Shinjuku is one of of the most vibrant district in Tokyo. A maelstrom of people, shops and restaurants all colliding together in one place. Creating a non stop motion pouring within the streets. The great thing with Shinjuku is the diversity of spaces you’ll find nearby. Next to the station, the Gyoen National Garden is one of the most beautiful and widest Japanese garden in Tokyo. In Autumn, even with a bit of rain, the garden are of utmost beauty and they offer incredible views towards the city.
But Shinjuku is also and mainly a fast paced neighborhood, with an incredibly animated nightlife. One of the most popular places being Golden Gai, famous for its narrow street pattern. This sub-district is the perfect place to hangout. At night, the smallest bars and restaurant in Tokyo light up their open signs, for people to share good quality ramen and cheap beers. Although Golden Gai used to be a place known for prostitution back in the 60s, it was turned into a nightlife venue, when the later became illegal in Japan.
SHIBUYA : SHINJUKU’S TWIN SISTER
Not so far from Gyoen National garden is located one of the biggest shrine in Tokyo : Meiji-Jingū (picture below). If not in the entire country. The holy place is dedicated to the spirits of the Meiji imperial couple. They have both been enshrined in 1920s for a life of service towards the Japanese nation. The shrine is surrounded by the eternal forest, a man made forest that was so well designed that nowadays, it is impossible to tell the difference between what’s artificial and what’s natural. Before reaching the shrine, the long promenade in the woods helps disconnecting with the tumults of the city life.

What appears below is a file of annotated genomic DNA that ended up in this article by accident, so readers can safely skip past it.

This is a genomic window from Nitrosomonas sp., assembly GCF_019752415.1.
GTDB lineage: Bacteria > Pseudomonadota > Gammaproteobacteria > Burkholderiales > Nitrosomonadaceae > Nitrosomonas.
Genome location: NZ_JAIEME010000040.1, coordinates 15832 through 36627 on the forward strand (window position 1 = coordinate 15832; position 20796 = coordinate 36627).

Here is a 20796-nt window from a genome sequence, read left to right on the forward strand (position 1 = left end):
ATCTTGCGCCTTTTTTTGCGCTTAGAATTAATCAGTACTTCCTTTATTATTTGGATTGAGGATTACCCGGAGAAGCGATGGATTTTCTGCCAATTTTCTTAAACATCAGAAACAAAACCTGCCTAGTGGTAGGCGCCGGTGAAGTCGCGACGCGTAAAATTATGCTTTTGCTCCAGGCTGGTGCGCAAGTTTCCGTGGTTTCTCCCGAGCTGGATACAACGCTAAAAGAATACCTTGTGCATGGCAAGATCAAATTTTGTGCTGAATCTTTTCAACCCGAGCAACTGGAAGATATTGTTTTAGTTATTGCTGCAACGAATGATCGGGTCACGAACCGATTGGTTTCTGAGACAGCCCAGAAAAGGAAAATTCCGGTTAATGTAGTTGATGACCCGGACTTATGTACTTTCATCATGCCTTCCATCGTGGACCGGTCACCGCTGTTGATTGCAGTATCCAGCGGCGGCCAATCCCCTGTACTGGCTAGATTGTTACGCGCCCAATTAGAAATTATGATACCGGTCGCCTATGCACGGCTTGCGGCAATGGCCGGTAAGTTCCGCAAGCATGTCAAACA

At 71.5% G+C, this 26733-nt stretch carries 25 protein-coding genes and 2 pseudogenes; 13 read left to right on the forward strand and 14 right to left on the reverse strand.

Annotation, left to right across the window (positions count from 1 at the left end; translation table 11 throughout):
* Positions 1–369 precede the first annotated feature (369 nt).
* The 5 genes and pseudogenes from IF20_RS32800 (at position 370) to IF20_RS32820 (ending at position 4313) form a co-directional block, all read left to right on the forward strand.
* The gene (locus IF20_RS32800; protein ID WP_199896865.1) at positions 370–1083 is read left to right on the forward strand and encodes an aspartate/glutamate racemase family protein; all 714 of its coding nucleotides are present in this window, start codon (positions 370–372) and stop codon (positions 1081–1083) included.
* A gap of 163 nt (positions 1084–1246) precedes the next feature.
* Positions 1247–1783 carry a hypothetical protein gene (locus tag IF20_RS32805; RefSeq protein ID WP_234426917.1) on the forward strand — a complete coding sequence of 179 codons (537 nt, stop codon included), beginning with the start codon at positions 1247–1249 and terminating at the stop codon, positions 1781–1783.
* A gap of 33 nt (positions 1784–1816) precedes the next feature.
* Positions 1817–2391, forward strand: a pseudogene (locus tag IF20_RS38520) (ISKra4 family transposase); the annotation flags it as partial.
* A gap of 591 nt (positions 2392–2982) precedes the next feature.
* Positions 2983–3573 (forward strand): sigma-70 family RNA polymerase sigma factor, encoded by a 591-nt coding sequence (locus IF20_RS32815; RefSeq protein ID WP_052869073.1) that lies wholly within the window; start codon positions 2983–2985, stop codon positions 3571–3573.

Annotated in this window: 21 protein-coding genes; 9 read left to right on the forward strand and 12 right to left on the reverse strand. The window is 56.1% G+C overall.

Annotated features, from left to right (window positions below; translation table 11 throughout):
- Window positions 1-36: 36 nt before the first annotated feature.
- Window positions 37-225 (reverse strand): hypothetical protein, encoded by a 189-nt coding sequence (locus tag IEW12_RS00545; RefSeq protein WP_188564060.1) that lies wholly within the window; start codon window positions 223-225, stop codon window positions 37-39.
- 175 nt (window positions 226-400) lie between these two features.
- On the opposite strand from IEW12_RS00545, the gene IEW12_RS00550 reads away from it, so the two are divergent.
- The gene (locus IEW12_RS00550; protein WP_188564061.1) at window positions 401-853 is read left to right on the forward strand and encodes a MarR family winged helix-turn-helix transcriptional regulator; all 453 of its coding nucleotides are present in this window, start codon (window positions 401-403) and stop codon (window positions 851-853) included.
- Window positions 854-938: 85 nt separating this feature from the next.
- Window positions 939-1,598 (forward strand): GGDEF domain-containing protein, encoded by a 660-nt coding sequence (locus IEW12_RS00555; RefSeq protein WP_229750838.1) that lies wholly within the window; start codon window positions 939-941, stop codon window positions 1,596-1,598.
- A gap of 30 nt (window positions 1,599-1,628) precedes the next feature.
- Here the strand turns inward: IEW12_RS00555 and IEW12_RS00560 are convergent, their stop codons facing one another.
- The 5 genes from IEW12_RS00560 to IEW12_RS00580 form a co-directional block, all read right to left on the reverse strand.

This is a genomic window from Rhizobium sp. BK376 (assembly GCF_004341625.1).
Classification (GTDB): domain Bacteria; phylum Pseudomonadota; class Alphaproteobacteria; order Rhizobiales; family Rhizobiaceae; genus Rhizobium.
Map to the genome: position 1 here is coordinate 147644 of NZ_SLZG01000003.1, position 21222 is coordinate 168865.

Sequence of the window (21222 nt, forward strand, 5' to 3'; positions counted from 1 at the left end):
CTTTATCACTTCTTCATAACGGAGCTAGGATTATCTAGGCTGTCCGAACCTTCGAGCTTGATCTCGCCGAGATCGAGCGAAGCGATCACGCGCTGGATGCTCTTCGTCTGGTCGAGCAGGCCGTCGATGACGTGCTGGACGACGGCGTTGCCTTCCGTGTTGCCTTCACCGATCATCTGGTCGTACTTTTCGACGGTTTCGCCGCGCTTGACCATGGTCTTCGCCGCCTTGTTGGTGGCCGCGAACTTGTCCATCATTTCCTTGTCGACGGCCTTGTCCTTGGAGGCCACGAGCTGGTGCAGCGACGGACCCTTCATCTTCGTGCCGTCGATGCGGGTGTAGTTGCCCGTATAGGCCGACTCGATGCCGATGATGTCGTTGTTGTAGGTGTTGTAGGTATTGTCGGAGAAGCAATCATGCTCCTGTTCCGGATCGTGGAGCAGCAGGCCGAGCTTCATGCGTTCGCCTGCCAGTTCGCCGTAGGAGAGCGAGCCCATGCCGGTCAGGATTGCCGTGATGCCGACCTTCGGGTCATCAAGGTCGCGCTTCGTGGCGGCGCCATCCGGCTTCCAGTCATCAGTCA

“All people, regardless of their respective status in society, shall unite their hearts and minds, and vigorously carry out the affairs of state.” Charter Oath
Some time after the walk, you reach a peace haven. The Meiji are extremely well respected as they were the first emperors setting up a new pace to modernise Japan. Before the so called Meiji restoration in 1868, Japan was a feudal country ruled by a handful of Shoguns. Meaning that in a couple of decades, Japan went from completely closed and underdeveloped, to ultra modern and widely open to the rest of the world.
In opposition to the absolute tranquility of the Shrine, Shibuya is a very animated district. Have you ever see that famous crosswalk, where hundred of people are crossing at the same time in every directions ? Well, the place is literally called the “Shibuya crossing”. If you want to observe the dazzling life over the district, you can take a coffee in the buildings nearby. A perfect place to get a glimpse of the agitated life, carried out by Tokyo’s inhabitants.
MINATO CITY : A HIGH-END FASHION HOTSPOT
Minato city is located on the southern parts of Tokyo. The sub-city is widely known to be an attractive place for wealthy people. On the east side, you’ll find many buildings hosting high end fashion brands, designed by renowned architects like Herzog & De Meuron, Kengo Kuma or Tadao Ando. But the place is also a fresh district for museums. Amongst many others, the Nezu museum, the national art center and the 21_Design sight stand out for their splendid collections and unique architecture designs.